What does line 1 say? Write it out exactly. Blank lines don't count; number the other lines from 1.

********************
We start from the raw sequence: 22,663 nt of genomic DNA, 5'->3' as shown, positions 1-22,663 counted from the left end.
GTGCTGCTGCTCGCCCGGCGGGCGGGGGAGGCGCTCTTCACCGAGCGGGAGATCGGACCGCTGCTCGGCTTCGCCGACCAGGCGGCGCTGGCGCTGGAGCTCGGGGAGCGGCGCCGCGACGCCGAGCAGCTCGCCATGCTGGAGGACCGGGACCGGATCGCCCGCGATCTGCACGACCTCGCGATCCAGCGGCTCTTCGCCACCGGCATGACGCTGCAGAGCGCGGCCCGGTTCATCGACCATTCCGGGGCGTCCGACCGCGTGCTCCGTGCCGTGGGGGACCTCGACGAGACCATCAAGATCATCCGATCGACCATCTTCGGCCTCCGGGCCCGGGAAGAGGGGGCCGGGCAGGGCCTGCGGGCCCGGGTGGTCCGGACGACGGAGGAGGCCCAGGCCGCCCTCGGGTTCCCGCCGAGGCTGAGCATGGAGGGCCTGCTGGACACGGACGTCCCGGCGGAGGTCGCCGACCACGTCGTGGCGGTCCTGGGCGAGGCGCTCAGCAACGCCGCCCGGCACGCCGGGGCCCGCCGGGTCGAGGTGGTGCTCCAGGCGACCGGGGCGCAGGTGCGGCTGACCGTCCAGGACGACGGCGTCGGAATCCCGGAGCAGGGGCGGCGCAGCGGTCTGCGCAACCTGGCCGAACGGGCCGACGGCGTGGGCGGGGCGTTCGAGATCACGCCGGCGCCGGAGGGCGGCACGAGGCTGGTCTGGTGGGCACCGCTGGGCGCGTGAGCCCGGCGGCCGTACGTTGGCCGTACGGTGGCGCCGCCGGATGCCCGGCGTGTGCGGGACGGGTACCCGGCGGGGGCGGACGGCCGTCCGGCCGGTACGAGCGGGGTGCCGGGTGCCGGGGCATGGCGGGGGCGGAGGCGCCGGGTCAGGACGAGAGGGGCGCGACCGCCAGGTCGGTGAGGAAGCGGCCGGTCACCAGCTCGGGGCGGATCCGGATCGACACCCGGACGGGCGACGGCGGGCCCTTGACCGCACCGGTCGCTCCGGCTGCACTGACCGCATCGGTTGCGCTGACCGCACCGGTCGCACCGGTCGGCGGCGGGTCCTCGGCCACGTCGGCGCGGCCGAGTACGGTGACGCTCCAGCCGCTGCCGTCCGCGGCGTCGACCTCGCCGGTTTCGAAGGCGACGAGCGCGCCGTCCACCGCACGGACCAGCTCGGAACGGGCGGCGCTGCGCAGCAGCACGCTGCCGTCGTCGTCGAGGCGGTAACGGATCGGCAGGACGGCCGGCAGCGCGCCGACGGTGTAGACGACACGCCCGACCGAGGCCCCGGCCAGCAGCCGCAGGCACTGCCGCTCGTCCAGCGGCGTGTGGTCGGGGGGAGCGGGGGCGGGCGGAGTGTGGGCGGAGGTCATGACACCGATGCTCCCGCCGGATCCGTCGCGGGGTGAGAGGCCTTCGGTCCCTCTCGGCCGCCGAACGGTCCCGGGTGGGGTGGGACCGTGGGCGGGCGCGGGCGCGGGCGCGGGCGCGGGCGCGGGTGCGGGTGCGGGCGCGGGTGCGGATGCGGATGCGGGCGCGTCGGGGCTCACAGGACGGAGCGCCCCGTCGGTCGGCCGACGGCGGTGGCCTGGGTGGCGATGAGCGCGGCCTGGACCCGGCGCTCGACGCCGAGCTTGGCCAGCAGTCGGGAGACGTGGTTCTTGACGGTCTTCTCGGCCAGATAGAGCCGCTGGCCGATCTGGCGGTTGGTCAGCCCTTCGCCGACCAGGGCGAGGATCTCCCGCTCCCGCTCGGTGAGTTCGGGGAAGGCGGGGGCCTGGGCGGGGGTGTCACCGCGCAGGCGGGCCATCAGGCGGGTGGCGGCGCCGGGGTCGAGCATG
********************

We start from the raw sequence: 22,663 nt of genomic DNA, 5'->3' as shown, positions 1-22,663 counted from the left end.